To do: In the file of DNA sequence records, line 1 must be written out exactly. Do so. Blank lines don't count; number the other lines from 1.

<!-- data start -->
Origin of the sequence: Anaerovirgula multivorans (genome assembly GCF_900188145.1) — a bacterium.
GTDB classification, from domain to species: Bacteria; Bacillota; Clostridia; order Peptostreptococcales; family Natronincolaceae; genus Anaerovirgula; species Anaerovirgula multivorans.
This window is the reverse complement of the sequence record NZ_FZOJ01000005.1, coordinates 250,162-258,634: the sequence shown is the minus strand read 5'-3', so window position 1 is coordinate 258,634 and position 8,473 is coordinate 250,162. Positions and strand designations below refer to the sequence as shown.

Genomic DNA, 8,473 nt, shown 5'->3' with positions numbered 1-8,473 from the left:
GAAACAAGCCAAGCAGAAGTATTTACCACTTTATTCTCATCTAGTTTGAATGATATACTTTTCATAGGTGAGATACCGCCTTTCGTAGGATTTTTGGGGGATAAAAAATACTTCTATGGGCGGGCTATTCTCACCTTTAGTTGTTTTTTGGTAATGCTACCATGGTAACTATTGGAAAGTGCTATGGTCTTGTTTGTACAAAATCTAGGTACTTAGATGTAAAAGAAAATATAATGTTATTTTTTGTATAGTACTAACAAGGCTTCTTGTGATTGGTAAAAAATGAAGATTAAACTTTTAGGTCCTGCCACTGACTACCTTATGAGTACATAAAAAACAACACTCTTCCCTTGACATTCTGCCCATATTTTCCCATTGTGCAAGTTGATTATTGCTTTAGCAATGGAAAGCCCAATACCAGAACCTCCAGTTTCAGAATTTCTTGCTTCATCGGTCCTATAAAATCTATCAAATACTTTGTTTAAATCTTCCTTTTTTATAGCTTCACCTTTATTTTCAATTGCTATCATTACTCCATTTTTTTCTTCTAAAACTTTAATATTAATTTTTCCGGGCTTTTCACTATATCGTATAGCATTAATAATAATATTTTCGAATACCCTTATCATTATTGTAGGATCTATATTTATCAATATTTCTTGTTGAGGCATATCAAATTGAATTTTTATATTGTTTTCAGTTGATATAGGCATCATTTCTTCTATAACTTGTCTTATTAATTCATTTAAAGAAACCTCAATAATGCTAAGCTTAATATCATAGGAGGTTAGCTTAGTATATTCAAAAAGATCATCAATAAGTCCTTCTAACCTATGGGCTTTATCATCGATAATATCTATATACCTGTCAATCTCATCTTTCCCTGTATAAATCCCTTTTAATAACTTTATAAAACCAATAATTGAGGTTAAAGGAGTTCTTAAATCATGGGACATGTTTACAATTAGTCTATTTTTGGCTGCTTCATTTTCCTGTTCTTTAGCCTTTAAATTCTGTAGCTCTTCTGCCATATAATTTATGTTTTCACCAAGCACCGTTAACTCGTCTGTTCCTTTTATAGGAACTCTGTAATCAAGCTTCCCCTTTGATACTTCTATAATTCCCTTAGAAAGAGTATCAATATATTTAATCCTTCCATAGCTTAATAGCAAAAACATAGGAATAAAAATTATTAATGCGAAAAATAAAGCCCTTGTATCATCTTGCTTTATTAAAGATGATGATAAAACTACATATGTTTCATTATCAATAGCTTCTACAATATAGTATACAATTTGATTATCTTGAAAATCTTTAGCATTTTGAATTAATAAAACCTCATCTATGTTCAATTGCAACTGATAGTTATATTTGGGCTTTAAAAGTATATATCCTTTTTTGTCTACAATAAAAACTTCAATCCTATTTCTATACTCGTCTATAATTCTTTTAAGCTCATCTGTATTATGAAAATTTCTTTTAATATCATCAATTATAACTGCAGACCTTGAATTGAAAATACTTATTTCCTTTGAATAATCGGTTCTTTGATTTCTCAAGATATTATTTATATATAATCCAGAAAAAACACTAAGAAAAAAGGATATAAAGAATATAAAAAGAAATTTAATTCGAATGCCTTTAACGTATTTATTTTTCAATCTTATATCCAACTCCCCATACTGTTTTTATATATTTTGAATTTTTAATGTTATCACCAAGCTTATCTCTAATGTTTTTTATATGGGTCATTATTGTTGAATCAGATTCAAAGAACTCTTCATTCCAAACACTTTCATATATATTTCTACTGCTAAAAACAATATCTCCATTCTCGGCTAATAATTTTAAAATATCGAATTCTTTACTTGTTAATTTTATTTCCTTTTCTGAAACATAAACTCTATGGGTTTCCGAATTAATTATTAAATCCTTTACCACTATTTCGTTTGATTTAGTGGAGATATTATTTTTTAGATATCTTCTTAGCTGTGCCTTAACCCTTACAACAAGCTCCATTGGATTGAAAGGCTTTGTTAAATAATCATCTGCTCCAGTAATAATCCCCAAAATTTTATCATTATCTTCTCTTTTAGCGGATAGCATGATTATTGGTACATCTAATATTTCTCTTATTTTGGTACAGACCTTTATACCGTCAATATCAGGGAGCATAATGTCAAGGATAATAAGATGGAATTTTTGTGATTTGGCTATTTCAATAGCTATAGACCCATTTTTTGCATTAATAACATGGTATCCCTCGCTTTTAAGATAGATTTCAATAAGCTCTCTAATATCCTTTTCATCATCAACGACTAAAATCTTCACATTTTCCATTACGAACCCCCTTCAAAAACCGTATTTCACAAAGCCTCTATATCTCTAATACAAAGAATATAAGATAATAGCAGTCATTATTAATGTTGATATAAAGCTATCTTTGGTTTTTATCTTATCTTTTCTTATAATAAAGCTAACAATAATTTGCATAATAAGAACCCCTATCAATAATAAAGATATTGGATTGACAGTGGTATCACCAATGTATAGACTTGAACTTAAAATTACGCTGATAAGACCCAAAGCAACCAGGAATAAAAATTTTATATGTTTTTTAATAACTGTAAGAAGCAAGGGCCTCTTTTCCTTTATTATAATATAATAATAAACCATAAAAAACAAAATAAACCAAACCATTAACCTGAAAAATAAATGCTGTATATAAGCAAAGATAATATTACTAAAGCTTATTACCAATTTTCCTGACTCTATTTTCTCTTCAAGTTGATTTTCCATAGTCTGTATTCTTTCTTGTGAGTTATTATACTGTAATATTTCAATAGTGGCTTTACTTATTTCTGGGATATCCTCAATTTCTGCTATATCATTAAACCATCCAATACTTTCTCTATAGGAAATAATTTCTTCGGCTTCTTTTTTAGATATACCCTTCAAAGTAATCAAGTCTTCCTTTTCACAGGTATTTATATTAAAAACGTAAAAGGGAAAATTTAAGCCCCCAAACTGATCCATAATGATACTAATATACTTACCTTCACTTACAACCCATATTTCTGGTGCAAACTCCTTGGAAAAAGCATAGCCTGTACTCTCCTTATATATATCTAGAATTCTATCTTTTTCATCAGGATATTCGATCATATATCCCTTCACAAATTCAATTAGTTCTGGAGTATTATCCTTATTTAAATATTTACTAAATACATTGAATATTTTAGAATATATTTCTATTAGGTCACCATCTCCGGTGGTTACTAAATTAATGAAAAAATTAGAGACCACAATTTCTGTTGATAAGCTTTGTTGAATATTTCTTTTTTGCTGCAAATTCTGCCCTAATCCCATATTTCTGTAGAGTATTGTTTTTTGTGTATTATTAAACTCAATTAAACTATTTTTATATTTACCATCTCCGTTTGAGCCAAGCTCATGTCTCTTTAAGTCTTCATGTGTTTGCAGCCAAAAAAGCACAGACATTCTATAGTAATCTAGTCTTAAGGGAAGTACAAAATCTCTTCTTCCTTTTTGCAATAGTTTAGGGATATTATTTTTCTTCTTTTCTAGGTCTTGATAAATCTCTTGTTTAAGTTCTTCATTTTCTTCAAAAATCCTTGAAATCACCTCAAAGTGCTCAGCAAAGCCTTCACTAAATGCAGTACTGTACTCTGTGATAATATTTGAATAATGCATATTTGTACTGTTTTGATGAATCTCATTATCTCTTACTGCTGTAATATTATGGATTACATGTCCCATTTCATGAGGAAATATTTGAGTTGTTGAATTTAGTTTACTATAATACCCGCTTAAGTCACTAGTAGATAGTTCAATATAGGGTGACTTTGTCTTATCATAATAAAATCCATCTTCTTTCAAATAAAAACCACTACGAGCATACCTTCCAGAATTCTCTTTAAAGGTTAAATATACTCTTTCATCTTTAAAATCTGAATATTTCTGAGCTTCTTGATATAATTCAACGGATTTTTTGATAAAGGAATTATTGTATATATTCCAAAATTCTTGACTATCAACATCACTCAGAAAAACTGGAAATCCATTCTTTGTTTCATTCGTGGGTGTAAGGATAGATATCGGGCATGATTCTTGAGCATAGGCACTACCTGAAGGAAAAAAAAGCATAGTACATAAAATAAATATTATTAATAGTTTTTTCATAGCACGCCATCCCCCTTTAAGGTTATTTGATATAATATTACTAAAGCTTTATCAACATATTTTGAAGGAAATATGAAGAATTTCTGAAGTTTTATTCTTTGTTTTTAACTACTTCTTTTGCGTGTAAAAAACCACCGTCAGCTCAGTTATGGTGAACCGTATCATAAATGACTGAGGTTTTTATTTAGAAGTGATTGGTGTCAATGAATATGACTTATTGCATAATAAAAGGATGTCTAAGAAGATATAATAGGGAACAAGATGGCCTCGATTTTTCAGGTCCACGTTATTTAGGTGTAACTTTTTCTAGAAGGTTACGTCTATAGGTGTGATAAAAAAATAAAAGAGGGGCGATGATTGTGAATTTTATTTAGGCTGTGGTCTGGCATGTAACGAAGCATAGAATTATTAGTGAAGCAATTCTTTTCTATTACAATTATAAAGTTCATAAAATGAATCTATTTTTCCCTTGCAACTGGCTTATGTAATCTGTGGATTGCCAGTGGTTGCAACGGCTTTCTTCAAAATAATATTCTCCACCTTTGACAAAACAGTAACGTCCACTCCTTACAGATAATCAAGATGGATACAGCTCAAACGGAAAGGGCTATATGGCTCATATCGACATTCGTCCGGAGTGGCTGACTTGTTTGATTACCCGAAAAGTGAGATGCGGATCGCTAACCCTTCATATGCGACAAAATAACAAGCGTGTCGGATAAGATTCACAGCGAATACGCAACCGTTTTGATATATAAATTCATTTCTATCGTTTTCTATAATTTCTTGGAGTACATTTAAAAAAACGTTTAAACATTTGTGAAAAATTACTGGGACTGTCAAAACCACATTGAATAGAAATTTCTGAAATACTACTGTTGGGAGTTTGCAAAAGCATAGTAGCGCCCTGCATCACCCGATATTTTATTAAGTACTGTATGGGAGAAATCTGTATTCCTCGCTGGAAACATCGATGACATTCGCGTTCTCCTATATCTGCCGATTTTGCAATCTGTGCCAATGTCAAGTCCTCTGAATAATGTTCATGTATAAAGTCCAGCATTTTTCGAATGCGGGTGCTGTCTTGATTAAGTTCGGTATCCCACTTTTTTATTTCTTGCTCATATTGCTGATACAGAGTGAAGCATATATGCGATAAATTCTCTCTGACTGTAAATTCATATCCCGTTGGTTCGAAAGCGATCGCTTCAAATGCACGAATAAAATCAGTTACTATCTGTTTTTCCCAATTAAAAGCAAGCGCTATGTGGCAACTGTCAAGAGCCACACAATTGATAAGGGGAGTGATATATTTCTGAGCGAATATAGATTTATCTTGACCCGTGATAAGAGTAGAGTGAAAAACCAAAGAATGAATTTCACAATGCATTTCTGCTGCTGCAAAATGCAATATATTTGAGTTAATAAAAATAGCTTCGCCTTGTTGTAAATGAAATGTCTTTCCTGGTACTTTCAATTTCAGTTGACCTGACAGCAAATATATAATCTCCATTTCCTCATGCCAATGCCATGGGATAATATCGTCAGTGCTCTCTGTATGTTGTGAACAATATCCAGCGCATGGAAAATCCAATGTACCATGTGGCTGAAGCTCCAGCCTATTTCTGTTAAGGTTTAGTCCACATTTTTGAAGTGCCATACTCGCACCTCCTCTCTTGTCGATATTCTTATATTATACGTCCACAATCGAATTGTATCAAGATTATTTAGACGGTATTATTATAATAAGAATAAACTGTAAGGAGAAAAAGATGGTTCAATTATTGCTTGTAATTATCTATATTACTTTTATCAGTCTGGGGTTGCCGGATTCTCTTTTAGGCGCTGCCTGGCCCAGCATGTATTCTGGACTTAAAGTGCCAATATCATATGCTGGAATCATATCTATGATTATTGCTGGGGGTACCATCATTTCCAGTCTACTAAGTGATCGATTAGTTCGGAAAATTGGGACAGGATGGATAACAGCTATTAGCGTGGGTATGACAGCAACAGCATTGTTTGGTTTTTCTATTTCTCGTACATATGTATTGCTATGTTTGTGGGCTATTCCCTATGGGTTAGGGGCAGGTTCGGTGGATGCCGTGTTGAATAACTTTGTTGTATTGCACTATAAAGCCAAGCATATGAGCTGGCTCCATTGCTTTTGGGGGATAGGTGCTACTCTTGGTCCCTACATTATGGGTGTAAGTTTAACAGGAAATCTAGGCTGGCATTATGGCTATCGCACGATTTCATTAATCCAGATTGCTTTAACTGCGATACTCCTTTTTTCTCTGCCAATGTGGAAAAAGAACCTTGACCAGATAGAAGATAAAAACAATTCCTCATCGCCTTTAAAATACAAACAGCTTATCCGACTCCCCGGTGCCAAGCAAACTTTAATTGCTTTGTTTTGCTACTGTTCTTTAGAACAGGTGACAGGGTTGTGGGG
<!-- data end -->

Origin of the sequence: Anaerovirgula multivorans (genome assembly GCF_900188145.1) — a bacterium.